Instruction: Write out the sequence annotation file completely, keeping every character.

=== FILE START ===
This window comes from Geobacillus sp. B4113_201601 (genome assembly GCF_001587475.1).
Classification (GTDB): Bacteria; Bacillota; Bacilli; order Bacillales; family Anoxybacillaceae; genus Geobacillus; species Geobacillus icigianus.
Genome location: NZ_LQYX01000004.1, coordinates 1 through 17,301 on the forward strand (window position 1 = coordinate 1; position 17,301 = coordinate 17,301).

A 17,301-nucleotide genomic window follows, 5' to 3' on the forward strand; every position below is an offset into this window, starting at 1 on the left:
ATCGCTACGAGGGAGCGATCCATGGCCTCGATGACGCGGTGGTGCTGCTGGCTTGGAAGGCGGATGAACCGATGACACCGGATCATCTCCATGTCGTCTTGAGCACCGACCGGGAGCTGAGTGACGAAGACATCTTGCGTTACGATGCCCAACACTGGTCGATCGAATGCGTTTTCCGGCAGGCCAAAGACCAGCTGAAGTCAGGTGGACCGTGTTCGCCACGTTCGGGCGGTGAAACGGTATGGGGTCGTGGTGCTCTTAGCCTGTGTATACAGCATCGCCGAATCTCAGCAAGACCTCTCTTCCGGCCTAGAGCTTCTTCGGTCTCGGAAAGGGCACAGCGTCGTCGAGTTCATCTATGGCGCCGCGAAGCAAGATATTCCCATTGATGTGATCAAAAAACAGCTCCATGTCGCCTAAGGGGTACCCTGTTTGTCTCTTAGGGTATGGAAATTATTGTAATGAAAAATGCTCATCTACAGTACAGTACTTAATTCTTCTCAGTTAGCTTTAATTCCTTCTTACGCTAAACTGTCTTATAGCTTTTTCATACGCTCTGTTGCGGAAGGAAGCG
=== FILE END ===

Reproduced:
This window comes from Geobacillus sp. B4113_201601 (genome assembly GCF_001587475.1).
Classification (GTDB): Bacteria; Bacillota; Bacilli; order Bacillales; family Anoxybacillaceae; genus Geobacillus; species Geobacillus icigianus.
Genome location: NZ_LQYX01000004.1, coordinates 1 through 17,301 on the forward strand (window position 1 = coordinate 1; position 17,301 = coordinate 17,301).

A 17,301-nucleotide genomic window follows, 5' to 3' on the forward strand; every position below is an offset into this window, starting at 1 on the left:
ATCGCTACGAGGGAGCGATCCATGGCCTCGATGACGCGGTGGTGCTGCTGGCTTGGAAGGCGGATGAACCGATGACACCGGATCATCTCCATGTCGTCTTGAGCACCGACCGGGAGCTGAGTGACGAAGACATCTTGCGTTACGATGCCCAACACTGGTCGATCGAATGCGTTTTCCGGCAGGCCAAAGACCAGCTGAAGTCAGGTGGACCGTGTTCGCCACGTTCGGGCGGTGAAACGGTATGGGGTCGTGGTGCTCTTAGCCTGTGTATACAGCATCGCCGAATCTCAGCAAGACCTCTCTTCCGGCCTAGAGCTTCTTCGGTCTCGGAAAGGGCACAGCGTCGTCGAGTTCATCTATGGCGCCGCGAAGCAAGATATTCCCATTGATGTGATCAAAAAACAGCTCCATGTCGCCTAAGGGGTACCCTGTTTGTCTCTTAGGGTATGGAAATTATTGTAATGAAAAATGCTCATCTACAGTACAGTACTTAATTCTTCTCAGTTAGCTTTAATTCCTTCTTACGCTAAACTGTCTTATAGCTTTTTCATACGCTCTGTTGCGGAAGGAAGCG